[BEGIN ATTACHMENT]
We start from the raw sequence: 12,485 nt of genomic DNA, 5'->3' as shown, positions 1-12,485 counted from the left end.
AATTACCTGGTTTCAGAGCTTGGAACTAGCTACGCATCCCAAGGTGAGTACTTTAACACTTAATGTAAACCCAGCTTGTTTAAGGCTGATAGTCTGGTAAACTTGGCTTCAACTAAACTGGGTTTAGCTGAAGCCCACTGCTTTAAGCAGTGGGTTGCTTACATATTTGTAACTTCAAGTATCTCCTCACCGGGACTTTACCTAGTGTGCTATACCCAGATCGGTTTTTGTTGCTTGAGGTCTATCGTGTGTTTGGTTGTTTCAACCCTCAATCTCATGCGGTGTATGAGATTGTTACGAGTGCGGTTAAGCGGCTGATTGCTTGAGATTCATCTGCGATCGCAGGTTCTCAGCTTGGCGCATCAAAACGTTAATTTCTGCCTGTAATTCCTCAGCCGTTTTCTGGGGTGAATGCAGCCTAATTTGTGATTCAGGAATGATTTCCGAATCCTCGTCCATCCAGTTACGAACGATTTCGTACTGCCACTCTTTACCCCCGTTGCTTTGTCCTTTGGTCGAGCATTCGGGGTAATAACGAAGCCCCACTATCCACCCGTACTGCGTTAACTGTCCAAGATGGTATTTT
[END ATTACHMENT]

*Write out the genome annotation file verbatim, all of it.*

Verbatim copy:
We start from the raw sequence: 12,485 nt of genomic DNA, 5'->3' as shown, positions 1-12,485 counted from the left end.
AATTACCTGGTTTCAGAGCTTGGAACTAGCTACGCATCCCAAGGTGAGTACTTTAACACTTAATGTAAACCCAGCTTGTTTAAGGCTGATAGTCTGGTAAACTTGGCTTCAACTAAACTGGGTTTAGCTGAAGCCCACTGCTTTAAGCAGTGGGTTGCTTACATATTTGTAACTTCAAGTATCTCCTCACCGGGACTTTACCTAGTGTGCTATACCCAGATCGGTTTTTGTTGCTTGAGGTCTATCGTGTGTTTGGTTGTTTCAACCCTCAATCTCATGCGGTGTATGAGATTGTTACGAGTGCGGTTAAGCGGCTGATTGCTTGAGATTCATCTGCGATCGCAGGTTCTCAGCTTGGCGCATCAAAACGTTAATTTCTGCCTGTAATTCCTCAGCCGTTTTCTGGGGTGAATGCAGCCTAATTTGTGATTCAGGAATGATTTCCGAATCCTCGTCCATCCAGTTACGAACGATTTCGTACTGCCACTCTTTACCCCCGTTGCTTTGTCCTTTGGTCGAGCATTCGGGGTAATAACGAAGCCCCACTATCCACCCGTACTGCGTTAACTGTCCAAGATGGTATTTT